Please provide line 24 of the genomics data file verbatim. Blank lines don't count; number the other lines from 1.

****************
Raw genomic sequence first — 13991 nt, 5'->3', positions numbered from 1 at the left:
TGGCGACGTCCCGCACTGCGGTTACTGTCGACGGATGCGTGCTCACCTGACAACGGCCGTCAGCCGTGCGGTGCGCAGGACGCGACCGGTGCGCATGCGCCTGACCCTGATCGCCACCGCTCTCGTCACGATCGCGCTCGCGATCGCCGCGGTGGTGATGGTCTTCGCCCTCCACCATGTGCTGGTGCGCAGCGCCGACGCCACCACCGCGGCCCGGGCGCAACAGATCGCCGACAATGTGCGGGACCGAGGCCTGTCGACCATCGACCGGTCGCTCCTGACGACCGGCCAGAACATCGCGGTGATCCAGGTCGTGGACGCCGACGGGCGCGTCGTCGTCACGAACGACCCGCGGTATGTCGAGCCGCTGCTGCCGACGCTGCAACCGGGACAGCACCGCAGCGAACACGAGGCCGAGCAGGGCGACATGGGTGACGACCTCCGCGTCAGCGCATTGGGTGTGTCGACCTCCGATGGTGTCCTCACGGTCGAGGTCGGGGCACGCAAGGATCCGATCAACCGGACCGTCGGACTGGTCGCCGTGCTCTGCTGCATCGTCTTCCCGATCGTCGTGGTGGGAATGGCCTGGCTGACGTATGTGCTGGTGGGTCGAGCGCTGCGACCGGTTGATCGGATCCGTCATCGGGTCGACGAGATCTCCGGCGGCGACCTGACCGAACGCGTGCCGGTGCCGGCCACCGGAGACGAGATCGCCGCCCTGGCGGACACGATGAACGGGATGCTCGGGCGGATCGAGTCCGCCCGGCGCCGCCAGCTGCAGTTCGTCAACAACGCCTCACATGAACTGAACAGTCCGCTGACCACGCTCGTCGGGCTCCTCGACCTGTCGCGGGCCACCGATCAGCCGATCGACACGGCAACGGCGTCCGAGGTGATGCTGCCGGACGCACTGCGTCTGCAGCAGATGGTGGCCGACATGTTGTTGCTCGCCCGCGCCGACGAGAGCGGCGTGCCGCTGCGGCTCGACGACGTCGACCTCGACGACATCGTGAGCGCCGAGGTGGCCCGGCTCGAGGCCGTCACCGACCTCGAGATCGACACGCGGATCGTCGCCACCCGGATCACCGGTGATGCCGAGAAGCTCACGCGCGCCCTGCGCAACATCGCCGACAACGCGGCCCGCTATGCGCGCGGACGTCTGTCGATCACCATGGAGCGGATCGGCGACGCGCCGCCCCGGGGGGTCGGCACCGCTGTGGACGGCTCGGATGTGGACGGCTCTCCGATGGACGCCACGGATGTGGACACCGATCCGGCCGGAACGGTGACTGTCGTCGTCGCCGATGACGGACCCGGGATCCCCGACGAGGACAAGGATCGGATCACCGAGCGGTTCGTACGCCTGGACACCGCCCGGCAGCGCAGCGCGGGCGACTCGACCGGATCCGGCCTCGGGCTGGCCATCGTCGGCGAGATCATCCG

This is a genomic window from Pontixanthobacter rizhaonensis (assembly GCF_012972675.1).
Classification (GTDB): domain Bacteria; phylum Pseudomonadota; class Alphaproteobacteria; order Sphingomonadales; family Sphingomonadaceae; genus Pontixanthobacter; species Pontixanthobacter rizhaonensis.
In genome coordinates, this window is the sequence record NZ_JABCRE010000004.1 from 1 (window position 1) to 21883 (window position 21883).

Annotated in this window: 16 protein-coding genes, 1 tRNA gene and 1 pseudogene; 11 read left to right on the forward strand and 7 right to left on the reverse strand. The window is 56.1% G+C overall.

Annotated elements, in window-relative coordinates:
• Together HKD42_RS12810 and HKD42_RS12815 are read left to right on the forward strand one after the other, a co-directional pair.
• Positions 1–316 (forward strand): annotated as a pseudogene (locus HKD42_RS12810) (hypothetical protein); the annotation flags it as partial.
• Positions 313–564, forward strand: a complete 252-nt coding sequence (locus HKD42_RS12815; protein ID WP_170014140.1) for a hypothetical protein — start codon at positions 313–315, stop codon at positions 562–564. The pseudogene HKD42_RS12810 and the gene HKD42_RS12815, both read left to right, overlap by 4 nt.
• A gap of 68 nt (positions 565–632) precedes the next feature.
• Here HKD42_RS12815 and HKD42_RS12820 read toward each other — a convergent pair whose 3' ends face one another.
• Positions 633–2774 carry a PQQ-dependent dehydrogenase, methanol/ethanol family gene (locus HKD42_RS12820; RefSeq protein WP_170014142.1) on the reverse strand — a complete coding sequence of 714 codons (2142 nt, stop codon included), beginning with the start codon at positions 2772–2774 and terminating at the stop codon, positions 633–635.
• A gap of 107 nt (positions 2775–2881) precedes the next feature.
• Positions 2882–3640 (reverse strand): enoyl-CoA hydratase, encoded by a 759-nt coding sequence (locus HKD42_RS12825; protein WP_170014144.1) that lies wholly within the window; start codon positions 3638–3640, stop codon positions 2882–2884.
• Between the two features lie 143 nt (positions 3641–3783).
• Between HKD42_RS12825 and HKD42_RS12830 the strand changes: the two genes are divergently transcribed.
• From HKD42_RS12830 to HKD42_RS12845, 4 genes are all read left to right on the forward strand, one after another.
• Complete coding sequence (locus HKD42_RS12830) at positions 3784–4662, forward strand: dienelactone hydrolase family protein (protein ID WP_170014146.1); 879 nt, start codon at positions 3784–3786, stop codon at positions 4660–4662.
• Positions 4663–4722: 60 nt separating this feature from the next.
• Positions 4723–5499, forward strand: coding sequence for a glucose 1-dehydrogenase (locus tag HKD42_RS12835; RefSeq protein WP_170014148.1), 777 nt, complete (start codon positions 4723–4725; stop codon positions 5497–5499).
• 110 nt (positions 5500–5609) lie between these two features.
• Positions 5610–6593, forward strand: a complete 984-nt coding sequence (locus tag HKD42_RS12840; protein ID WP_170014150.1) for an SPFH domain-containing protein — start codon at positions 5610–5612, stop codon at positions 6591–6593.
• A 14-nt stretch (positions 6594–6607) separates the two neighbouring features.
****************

• A 14-nt stretch (positions 6594–6607) separates the two neighbouring features.